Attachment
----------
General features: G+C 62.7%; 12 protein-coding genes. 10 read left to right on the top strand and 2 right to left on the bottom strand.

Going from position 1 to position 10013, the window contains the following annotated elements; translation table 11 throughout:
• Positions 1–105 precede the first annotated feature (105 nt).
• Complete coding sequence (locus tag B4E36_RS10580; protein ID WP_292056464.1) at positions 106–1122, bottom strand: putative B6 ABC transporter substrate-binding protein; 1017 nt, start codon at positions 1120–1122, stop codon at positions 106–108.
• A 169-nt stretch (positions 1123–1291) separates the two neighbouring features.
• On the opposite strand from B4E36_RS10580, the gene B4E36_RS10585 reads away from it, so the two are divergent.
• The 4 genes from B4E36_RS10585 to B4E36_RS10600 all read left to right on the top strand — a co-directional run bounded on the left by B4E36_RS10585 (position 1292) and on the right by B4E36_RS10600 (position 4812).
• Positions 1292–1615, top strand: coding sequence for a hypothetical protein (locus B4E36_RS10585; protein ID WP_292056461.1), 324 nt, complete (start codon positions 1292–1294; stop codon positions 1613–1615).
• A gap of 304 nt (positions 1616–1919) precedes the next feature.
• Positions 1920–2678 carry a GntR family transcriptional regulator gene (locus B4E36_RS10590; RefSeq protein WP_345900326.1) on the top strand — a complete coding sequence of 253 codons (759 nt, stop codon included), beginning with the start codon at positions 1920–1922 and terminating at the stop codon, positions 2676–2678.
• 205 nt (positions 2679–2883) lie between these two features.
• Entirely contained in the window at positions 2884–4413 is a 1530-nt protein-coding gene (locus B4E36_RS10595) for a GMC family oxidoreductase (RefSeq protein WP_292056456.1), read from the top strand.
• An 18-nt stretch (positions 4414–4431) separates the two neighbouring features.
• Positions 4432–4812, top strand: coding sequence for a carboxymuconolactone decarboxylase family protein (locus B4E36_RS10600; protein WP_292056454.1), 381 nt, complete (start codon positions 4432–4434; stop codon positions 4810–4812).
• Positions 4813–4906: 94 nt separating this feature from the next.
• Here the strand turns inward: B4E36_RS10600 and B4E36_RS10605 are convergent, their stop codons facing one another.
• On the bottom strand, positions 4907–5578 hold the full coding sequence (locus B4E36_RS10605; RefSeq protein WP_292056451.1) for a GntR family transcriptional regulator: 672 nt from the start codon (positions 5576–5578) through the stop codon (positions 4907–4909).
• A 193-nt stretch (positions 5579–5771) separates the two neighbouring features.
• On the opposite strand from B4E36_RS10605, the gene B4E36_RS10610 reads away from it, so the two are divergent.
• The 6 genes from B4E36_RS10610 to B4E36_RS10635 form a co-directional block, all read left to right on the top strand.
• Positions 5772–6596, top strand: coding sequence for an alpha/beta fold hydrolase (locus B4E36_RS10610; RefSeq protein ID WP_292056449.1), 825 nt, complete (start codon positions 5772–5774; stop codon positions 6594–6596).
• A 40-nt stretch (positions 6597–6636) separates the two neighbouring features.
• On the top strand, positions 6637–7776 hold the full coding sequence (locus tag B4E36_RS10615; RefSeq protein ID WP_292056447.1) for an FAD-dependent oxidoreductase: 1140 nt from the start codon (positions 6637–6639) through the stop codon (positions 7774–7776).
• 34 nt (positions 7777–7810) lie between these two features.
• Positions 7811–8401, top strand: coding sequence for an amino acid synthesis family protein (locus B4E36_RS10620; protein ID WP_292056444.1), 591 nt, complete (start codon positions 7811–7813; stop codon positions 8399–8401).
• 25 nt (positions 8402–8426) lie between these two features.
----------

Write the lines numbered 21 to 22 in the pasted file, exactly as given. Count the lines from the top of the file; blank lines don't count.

• Positions 5772–6596, top strand: coding sequence for an alpha/beta fold hydrolase (locus B4E36_RS10610; RefSeq protein ID WP_292056449.1), 825 nt, complete (start codon positions 5772–5774; stop codon positions 6594–6596).
• A 40-nt stretch (positions 6597–6636) separates the two neighbouring features.